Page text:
3 – Shatterhand
Here’s one that a lesser reviewer might place into that tacky-ass “hidden gem” category. But no. You’ve had thirty-plus years to discover Shatterhand.
This game shares a lot of similarities with Batman. The character sprites are around the same size, the characters both use punches as a primary attack, they can cling to walls. But Shatterhand has a few elements that set it apart.
After an intro level, Shatterhand allows you to complete the game levels in any order you choose, followed by a final stage a la Mega Man. Throughout the levels, you collect coins that can be used at little power-up kiosks to increase your power, health, or earn an extra life.
You also collect Greek letters throughout the game, and when you collect three, you are rewarded with a hovering robot assistant that fires a unique weapon depending on the letter combination you’ve collected.
Shatterhand currently hovers between $50 and $60, making it a no-go for many casual collectors. That may also be the reason it has been relegated to the “hidden gem” category for so long. But it really is good. And it definitely exists.
4 – Gremlins 2: The New Batch
Movie-based NES games tend to be bad. Some of them catastrophically so (Bill & Ted, Back to the Future), but Gremlins 2 is pure greatness!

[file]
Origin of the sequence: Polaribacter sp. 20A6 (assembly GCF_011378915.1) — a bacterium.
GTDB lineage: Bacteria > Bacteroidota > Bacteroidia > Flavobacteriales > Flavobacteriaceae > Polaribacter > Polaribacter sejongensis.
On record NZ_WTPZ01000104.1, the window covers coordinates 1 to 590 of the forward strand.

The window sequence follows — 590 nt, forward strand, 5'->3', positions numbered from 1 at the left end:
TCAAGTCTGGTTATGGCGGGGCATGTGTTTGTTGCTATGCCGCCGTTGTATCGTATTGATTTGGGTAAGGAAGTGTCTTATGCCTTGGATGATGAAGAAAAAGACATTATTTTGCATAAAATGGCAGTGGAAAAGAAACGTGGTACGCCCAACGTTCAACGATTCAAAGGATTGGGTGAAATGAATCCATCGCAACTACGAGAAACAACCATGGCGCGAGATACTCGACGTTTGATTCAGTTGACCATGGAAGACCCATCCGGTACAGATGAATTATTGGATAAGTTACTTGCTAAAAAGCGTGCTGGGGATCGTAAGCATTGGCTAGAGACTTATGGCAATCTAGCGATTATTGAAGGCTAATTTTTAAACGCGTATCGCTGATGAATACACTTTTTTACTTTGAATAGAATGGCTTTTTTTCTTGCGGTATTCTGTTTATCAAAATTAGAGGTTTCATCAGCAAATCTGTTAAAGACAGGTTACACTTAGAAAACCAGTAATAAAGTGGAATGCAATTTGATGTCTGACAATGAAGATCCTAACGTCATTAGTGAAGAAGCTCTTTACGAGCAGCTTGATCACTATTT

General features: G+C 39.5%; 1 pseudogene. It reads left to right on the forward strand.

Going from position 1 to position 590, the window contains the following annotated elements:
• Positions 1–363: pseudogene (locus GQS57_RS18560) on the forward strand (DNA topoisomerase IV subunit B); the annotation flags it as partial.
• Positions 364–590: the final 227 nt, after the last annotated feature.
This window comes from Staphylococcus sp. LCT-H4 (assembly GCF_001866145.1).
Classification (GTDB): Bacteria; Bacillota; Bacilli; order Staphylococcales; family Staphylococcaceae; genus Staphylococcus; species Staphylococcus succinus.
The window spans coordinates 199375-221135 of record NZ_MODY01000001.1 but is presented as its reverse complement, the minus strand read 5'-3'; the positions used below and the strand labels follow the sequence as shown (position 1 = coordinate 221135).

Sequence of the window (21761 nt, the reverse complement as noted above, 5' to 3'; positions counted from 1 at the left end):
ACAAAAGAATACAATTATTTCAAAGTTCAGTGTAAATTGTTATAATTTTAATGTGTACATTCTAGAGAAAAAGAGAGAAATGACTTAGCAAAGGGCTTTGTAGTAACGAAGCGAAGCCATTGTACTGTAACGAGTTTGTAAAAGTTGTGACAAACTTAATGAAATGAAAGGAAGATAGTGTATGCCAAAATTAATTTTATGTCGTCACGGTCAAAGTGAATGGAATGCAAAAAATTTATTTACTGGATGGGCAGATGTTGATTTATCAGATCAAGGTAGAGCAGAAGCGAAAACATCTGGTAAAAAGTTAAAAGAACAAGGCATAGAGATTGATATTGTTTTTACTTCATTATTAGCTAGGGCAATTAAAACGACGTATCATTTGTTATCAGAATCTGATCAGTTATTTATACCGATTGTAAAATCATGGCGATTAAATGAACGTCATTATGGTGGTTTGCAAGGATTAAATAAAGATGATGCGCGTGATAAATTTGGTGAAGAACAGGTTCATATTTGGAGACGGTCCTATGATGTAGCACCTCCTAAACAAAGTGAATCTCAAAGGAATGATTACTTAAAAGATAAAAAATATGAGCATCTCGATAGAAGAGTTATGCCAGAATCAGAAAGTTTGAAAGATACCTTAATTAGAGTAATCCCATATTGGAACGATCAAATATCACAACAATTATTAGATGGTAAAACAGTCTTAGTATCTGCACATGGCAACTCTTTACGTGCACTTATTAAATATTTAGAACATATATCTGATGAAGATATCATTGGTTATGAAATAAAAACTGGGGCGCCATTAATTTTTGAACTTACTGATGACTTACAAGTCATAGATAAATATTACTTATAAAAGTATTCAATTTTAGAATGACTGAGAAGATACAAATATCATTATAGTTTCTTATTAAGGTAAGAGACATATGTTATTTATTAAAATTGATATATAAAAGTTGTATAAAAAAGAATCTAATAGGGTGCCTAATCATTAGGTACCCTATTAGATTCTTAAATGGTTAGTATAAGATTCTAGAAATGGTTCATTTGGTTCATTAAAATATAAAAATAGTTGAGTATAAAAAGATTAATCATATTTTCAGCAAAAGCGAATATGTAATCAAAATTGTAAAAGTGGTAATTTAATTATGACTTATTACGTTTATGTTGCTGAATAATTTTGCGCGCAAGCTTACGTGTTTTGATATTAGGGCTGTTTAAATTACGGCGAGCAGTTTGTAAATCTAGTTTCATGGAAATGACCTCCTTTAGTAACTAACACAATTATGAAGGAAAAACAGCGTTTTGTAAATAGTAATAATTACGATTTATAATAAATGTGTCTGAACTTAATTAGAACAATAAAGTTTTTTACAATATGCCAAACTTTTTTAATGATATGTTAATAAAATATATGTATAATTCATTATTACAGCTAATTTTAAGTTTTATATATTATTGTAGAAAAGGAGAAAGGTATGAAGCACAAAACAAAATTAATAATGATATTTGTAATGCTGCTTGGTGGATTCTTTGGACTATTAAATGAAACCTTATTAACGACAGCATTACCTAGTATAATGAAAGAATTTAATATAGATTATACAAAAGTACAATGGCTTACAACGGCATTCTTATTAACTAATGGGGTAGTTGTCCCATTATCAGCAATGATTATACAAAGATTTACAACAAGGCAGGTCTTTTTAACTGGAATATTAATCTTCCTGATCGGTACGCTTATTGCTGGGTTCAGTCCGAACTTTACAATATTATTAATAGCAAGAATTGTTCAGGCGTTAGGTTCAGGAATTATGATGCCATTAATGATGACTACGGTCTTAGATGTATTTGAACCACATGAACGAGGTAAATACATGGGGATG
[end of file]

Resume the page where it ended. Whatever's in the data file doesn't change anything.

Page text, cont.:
And it’s a bit novel to see a top-down game with extensive platforming, but Gremlins 2 has it. And it works really well!
Like Batman, this is a Sunsoft joint. And if you’ve played Fester’s Quest, you’ll already have an idea of how it works. A lot of the mechanics from Fester’s Quest are revisited in Gremlins 2, but the design is vastly improved.
Personally, I remember seeing Fester’s Quest in all the gaming mags of the moment. It looked really cool. The graphics and ambience were very attractive at the time, and the top-down style with a good-sized world to explore was appealing as well. But the level and weapon design, and difficulty of Fester’s Quest made for a truly frustrating experience. I’ve tried many times, but I just can’t enjoy it.
Don’t worry. Gremlins 2 takes all the good things about Fester’s Quest and puts them in a much more smartly-designed game. Gremlins 2 is much easier too, but that’s mainly thanks to the improved balance and better-designed maps that allow Gizmo to utilize his weapon types.
Best of all, this game is quite cheap. So even if you insist on playing your NES games on OG hardware, it’s very easy to get your hands on.
5 – Xexyz
Like the Guardian Legend, Xexyz is a multi-genre game. This one consists of sidescrolling platformer levels joined together by horizontal shoot-em-up segments.
Xexyz has a lot of obstacles to popularity. One of the biggest is probably that weird name. It’s pronounced, “ZECK-zeez.” It also was released smack-dab between Super Mario Bros. 3 and The Wizard. So it’s no wonder this game was overlooked, even at release.
I this is a great game, and definitely worth checking out, and it definitely exists. So here it is. Also, I did a big, fancy Nintendo Power style-article with it. You absolutely should check it out. And I know you haven’t already, because WordPress tells me everything.